The next-generation ATC system (NextGen) will not be turned on instantly with the flip of a switch but rather will evolve over a period of years as components already developed become more predictive and repeatable.
“In essence, ‘NextGen’ is the term used to identify a number of programs that are coming together to expand the capacity of the system,” said NBAA president and CEO Ed Bolen at the U.S. Chamber of Commerce’s 7th annual aviation summit in Washington last month.
As moderator of a panel on “The Business of Aviation: A Five-Year Industry Growth Plan,” he explained that NextGen “is not a computer program that we’ll one day flip a switch for and find ourselves operating in a different environment. Instead, it’s already under way, and it builds on a number of initiatives that, taken together, will optimize the efficiency of system use.”
One of the complaints against NextGen is that the targeted end date of 2025 for full operability is too far in the future for many to comprehend. So, at a meeting of the Joint Planning and Development Office (JPDO) in late February, a group of personal air transport providers asked JPDO to accelerate the pace of NextGen, which many in the aviation industry have begun referring to as “NowGen.”
At that “all hands” meeting, former NBAA president Jack Olcott, now head of aviation consulting firm General Aero, said that members of the Personal Air Transportation Alliance already operate within an environment that enables early implementation of NextGen technologies.
Less than two weeks later, Transportation Secretary Mary Peters announced that Florida will begin serving as the testbed for NextGen beginning this summer with the introduction of automatic dependent surveillance-broadcast–the performance-based air/ground, ground/air and air/air surveillance system that will replace ground-based radar–throughout the Gulf of Mexico. Other components will be introduced at Daytona Beach and Miami International Airport.
At the aviation summit, one of the priorities that the speakers on Bolen’s panel focused on was the need to transform the nation’s aviation system from its current radar-based surveillance to one based on satellite technology. To a question about when the panelists predicted such a next-generation system might be in place, Bolen responded, “We’re on our way.”
On an earlier panel, Charles Leader, director of JPDO, said, “The drive toward automation is the heart of the system,” including providing predictability and repeatability. He said that industry, users and the public need to support NextGen. He added that he hoped the next President will make this a national priority.
Former acting FAA Administrator Monte Belger, now v-p of Lockheed Martin Transportation Systems Solutions, said he prefers to refer to the next-generation ATC system as a transformation rather than a modernization. He views “modernization” as taking something old and updating it; he sees NextGen as transforming the current system to a totally new one.
According to Michael Lewis, director of business development for Boeing Advanced Air Traffic Management, most of the innovation that will go into NextGen already exists as a technology. But he conceded that weather prediction is not as good as it needs to be and wake vortex predictability must have better precision in locating vortices.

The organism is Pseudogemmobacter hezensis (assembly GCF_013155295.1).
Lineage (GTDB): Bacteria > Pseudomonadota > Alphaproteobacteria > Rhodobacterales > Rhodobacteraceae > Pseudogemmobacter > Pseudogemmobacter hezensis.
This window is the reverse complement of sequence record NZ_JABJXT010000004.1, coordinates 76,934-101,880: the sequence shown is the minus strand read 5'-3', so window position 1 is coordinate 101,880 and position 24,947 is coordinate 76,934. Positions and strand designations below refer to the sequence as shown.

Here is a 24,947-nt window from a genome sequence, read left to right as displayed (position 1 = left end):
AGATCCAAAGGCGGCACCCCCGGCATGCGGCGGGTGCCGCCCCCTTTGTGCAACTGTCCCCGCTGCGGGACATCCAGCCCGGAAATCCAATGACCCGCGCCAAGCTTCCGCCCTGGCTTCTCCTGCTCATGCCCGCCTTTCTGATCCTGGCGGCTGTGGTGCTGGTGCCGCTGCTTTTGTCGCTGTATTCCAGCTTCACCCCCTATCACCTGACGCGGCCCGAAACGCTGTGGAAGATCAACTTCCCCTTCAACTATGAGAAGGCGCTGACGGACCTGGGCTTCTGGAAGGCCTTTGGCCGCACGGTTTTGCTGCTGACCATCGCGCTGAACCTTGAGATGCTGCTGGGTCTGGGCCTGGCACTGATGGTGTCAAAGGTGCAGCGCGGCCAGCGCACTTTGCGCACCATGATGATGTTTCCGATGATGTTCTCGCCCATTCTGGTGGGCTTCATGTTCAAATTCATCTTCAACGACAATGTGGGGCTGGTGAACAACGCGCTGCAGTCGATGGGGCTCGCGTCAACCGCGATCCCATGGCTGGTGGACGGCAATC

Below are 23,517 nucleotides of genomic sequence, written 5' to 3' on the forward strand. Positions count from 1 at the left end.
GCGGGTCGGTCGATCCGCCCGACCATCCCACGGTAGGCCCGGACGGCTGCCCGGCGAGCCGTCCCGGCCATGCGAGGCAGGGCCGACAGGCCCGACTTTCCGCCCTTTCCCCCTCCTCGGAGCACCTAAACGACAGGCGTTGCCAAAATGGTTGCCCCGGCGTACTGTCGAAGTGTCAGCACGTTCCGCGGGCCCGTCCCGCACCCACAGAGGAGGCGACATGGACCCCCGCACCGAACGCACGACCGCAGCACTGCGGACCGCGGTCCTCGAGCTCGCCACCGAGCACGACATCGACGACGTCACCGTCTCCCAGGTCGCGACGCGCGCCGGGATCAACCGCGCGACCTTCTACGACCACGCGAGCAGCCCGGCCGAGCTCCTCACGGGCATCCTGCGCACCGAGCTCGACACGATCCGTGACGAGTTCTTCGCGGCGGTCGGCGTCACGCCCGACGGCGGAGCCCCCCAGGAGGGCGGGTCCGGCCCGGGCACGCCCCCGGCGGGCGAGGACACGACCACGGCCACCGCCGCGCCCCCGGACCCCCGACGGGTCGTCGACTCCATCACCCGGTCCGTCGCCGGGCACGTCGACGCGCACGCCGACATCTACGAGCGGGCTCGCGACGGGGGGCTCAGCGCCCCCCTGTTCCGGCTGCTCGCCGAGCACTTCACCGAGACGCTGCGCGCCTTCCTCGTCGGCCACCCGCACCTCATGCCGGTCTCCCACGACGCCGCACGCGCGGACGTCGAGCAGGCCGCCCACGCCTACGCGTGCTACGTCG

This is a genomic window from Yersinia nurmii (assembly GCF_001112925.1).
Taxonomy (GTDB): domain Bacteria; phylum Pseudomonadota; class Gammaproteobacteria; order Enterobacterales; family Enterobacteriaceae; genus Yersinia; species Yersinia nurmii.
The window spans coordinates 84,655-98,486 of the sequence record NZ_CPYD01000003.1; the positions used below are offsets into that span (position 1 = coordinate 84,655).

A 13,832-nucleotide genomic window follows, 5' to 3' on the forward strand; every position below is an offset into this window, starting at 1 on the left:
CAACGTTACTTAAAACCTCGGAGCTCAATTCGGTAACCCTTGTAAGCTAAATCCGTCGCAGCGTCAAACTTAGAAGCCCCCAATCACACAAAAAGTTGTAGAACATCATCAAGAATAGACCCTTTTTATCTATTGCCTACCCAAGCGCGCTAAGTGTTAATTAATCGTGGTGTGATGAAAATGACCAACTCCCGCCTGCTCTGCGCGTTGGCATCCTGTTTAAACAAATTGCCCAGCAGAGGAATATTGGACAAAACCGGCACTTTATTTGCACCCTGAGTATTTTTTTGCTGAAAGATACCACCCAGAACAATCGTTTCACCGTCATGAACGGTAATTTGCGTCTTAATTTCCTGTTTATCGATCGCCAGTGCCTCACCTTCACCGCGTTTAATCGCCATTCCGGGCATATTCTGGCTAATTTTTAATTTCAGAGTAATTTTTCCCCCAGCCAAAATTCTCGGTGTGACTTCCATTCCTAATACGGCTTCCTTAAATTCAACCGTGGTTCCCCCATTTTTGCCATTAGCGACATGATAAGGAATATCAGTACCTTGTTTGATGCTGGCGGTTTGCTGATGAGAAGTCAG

Another question is how to double or triple capacity without doubling or tripling the number of people required to operate the ATC system. “The biggest challenge is not the technology; it is getting the technology implemented.”
Lewis said that the air navigation services provider–in the case of the U.S. it is the FAA–must build the necessary infrastructure, the aircraft operators need to embrace equipage and the FAA must develop the regulations and procedures that allow the new equipment to be used.
The U.S Chamber of Commerce said the 7th annual aviation summit is another example of its effort to shed light on the important challenges facing America’s infrastructure system, as is its “Let’s Rebuild America” initiative, a multimillion-dollar sustained long-term campaign to rebuild the economic platform of the nation.
“Infrastructure projects require foresight and years of careful planning,” said Carol Hallett, former head of the Aerospace Industries Association. “The aviation industry faces many challenges and changes, but continued innovation and exciting developments are on the horizon.”
At the summit, representatives from the commercial, cargo and business aviation sectors discussed issues ranging from airline mergers and the rising cost of fuel to environmental policies and technology innovation.
“Whether you consider commercial travel, air cargo, military aviation, business and private travel or general aviation, the aviation industry is an essential component of our domestic economy and everyday lives,” said Hallett, who now is counselor for the chamber. “There are challenges and changes that lie on aviation’s horizon which must be understood and resolved to ensure this vital industry continues to grow and succeed.”
In a panel on technology innovations, Alan Epstein, v-p of technology and environment for Pratt & Whitney, said that today’s high-bypass jet engines will gradually be replaced by ultra-high-bypass engines.
While aviation’s impact on global warming is almost all through carbon dioxide emissions, Pratt’s new geared turbofan engine will reduce CO2 emissions by 1,500 tons per aircraft per year and nitrous oxide emissions by half. Noise levels will be Stage 4 minus 20 decibels. “I think the future is ultra-high-bypass engines on composite aircraft,” Epstein predicted.